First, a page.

Pneumonia is an infection that causes inflammation of the lungs. Atypical pneumonia is a pneumonia that isn’t caused by the bacteria that causes typical pneumonia. Typical pneumonia tends to be more serious than atypical pneumonia.
This type of pneumonia is also sometimes referred to as “walking pneumonia” because it rarely requires bed rest or hospitalization.
Atypical pneumonia is caused by one of three types of bacteria:
- Legionella pneumophila (L. pneumophila)
- Mycoplasma pneumoniae (M. pneumoniae)
- Chlamydophila pneumonia (C. pneumoniae)
Mycoplasma pneumonia tends to affect people under the age of 40. It’s estimated that at least 2 million cases happen every year.
This condition most often occurs in people working or living in heavily populated areas such as schools, prisons, homeless shelters, and group homes. However, many people are diagnosed without any specific risk factors.
Legionella pneumonia is also known as Legionnaires’ disease. It can occur when you breathe in water vapors infested with L. pneumophila. This bacteria is usually found in the water supply of buildings or cooling towers. It can be much more severe than the other types of walking pneumonia.
Outbreaks of this condition occur when two people get sick and seem to have contracted it from the same place. Local health departments investigate potential outbreaks.
Not everyone who is exposed to the infection becomes sick. Risk factors that put you at a higher risk for this condition include:
- older age
- a weak immune system
- other chronic illness
Pontiac fever is a less severe infection caused by this bacteria. People who have Pontiac fever don’t have pneumonia. The symptoms of Pontiac fever include a headache, fever, and body aches.
You should see your doctor if you think you’ve been exposed to this bacteria.
This type of pneumonia occurs throughout the year. It presents very mild symptoms and rarely causes serious cases.
This condition is most common in school-age children. It’s estimated that 50 percent of adults have had this condition by age 20.
The symptoms associated with atypical pneumonia are generally mild. They may include:
- muscle aches
- muscle stiffness
- loss of appetite
- shortness of breath
- rapid breathing
Mycoplasma pneumonia is also associated with a rash.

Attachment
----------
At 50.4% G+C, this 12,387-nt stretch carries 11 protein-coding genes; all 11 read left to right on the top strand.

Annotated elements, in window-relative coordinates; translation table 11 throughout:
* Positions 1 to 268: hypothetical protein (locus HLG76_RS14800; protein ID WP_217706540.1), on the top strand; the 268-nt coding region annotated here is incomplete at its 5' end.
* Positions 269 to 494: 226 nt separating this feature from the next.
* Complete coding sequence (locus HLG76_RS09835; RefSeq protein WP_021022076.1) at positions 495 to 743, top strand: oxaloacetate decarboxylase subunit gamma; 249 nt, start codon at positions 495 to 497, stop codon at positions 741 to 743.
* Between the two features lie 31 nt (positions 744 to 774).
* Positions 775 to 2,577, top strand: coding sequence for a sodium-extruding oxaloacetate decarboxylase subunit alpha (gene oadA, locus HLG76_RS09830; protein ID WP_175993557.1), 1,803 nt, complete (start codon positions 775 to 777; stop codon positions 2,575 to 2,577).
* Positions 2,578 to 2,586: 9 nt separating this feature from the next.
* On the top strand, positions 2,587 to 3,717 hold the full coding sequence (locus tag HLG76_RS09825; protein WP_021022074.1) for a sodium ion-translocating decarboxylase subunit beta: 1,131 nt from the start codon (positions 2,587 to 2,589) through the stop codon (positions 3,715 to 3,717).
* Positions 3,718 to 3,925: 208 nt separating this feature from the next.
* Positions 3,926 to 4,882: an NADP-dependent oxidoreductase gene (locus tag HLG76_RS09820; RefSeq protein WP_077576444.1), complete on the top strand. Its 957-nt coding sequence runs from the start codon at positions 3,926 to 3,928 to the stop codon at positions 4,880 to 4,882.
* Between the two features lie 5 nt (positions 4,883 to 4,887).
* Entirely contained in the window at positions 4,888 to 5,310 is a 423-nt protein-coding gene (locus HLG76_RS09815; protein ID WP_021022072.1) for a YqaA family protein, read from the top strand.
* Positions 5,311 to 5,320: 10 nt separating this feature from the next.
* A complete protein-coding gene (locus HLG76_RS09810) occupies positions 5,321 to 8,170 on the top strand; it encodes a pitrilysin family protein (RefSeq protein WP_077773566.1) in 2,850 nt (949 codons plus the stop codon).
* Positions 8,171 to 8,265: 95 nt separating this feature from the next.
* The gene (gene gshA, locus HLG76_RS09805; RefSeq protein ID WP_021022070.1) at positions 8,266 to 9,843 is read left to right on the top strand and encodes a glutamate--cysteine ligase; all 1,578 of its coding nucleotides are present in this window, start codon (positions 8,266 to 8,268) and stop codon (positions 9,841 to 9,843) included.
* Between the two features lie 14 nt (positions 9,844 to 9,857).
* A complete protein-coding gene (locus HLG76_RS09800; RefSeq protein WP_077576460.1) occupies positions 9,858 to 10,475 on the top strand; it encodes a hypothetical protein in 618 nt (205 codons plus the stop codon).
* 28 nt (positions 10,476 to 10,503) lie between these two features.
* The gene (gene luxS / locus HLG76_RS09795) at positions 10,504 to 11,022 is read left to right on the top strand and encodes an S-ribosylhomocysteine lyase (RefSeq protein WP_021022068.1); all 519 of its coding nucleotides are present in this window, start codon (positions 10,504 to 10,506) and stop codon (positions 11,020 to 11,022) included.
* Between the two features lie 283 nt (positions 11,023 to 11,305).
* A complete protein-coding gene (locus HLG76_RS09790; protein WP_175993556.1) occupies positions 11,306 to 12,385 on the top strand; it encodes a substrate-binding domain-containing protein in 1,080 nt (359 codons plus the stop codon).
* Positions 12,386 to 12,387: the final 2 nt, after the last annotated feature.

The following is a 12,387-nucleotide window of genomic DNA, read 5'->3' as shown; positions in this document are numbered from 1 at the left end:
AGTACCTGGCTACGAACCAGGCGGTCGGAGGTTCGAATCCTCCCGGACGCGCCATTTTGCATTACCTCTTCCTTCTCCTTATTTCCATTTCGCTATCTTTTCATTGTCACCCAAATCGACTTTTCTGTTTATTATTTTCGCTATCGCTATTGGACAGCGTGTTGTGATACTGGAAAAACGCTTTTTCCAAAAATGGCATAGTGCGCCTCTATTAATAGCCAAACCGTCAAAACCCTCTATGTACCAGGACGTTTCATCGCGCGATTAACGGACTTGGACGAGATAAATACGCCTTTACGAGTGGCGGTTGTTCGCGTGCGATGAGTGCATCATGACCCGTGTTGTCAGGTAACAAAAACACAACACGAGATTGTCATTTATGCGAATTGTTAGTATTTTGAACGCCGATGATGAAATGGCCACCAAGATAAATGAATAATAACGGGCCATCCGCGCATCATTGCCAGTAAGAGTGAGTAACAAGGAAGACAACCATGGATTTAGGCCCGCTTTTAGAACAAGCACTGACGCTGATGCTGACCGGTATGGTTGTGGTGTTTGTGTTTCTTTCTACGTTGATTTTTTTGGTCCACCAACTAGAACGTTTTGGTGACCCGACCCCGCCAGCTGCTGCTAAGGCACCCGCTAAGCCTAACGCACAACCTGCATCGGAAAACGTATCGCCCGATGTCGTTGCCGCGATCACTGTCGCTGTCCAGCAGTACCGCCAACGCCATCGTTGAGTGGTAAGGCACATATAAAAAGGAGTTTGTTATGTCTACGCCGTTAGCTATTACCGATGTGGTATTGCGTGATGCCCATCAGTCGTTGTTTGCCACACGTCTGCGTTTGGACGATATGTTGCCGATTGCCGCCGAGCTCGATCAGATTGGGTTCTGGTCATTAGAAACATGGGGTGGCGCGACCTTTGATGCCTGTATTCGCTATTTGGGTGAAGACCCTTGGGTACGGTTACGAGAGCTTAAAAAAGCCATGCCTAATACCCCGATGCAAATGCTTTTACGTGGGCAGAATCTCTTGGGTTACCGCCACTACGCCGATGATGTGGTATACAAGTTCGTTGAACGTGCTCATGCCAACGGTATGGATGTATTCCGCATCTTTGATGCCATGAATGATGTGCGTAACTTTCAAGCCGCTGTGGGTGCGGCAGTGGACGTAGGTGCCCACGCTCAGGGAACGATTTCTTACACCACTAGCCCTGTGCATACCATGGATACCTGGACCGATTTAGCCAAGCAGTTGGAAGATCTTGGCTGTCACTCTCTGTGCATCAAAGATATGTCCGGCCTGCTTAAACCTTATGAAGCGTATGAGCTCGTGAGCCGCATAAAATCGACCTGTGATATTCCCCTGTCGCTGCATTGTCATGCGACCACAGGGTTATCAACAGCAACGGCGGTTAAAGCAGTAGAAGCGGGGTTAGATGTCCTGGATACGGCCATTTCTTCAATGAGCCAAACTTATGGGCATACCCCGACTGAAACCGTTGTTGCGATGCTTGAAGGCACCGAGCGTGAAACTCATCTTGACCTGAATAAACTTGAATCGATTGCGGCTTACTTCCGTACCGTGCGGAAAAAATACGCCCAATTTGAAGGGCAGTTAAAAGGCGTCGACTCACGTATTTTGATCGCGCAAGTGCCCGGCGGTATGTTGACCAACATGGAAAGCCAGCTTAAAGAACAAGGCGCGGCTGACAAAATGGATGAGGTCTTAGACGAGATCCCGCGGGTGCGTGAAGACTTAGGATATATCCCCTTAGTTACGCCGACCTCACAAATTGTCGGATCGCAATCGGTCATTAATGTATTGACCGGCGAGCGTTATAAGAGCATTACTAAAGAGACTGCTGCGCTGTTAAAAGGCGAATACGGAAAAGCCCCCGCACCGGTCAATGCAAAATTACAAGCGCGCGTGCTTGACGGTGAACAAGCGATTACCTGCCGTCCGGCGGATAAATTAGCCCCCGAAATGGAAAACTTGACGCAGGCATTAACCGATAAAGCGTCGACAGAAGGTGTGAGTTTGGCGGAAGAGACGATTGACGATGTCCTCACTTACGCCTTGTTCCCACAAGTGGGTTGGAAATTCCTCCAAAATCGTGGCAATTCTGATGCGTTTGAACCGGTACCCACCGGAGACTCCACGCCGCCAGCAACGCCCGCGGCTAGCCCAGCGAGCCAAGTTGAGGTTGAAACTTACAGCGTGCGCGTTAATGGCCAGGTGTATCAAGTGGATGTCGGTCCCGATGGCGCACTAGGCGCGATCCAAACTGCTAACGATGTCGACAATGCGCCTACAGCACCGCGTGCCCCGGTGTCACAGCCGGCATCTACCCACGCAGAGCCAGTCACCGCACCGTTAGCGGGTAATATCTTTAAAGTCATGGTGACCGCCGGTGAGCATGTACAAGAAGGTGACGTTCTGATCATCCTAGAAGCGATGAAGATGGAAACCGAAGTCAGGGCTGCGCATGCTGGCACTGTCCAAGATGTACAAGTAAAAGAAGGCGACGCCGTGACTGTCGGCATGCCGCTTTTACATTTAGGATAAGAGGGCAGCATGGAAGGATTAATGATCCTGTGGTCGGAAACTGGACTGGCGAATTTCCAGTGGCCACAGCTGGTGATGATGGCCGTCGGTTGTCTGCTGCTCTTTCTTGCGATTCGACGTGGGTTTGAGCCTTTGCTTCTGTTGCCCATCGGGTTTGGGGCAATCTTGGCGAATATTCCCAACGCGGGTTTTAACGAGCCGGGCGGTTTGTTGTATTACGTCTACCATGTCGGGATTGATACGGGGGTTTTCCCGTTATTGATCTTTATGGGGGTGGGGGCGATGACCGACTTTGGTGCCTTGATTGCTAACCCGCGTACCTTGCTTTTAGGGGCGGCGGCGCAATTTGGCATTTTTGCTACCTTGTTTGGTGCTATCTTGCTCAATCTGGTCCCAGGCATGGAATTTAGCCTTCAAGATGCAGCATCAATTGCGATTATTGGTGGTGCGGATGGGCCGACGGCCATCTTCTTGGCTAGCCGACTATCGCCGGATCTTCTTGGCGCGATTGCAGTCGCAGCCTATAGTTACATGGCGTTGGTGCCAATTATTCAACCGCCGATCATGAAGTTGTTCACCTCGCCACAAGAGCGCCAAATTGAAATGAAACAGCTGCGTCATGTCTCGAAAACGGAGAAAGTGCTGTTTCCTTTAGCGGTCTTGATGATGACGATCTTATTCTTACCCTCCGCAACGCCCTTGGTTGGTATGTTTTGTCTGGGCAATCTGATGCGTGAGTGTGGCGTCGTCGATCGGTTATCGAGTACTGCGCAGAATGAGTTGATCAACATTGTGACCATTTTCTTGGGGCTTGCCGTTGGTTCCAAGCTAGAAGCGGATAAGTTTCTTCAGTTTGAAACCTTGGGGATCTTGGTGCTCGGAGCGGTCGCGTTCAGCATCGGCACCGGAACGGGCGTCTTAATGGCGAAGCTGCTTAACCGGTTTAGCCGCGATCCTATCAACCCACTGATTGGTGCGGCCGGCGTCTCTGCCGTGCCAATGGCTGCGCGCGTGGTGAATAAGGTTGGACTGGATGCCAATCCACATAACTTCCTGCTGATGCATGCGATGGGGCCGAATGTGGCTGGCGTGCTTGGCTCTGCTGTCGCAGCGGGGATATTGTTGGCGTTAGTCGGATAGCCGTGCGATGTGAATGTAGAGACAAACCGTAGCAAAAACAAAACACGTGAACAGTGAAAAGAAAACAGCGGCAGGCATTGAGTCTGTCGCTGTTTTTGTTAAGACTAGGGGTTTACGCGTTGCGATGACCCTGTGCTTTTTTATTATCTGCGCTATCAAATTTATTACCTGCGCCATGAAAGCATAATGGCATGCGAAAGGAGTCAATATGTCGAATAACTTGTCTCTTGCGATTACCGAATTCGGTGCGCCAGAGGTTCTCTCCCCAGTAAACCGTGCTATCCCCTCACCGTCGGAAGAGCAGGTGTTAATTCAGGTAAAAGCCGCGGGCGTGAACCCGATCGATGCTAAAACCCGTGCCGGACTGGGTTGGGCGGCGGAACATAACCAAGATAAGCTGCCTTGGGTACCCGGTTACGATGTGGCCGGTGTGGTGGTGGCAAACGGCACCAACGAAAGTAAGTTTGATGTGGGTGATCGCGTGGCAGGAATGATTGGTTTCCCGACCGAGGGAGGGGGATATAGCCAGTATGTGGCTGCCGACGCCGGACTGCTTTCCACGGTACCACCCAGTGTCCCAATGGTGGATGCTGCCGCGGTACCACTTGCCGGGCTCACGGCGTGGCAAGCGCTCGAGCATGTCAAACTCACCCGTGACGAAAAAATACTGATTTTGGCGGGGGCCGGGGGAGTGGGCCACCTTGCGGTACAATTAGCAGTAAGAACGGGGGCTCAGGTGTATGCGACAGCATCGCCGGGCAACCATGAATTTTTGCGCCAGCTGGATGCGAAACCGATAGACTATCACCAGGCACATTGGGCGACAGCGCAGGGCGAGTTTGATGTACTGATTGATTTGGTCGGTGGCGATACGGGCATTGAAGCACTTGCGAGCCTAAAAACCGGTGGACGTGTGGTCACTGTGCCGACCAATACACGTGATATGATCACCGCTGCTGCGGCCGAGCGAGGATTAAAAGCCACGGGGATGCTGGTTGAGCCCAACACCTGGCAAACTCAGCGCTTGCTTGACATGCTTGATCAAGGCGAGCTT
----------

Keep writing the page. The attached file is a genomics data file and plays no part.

If you have Legionella pneumonia in particular, you also may have diarrhea and confusion.
It can be very difficult to tell the difference between a bad cold and atypical pneumonia. See your doctor if you’re recovering from a cold, but then you suddenly get worse and develop frequent coughing, fever, or chills.
You should also see your doctor if:
- you have chest pain when you cough or breathe
- you become short of breath
- your cough is preventing you from sleeping
Your doctor will perform a physical exam. You may also need a chest X-ray for diagnosis. A chest X-ray can distinguish between pneumonia and other respiratory illness, such as acute bronchitis.
Depending on your symptoms, you may need other tests. Some tests use to diagnose pneumonia include:
- a culture of mucus from your lungs, which is called sputum
- a sputum gram stain study
- a throat swab
- a complete blood count (CBC)
- blood tests for specific antibodies
- blood cultures
Antibiotics are used to treat the specific bacteria causing your condition. For mild cases, you will take antibiotics by mouth. In more severe cases, you may get them through an IV.
Some people with severe atypical pneumonia may need supplemental oxygen.
Most people who have walking pneumonia recover completely with antibiotics. However, it’s important to take your entire prescription. There’s a risk that the infection may return if the antibiotics are stopped early.
Complications can happen if atypical pneumonia is not treated quickly.
Most atypical pneumonia causes only mild symptoms.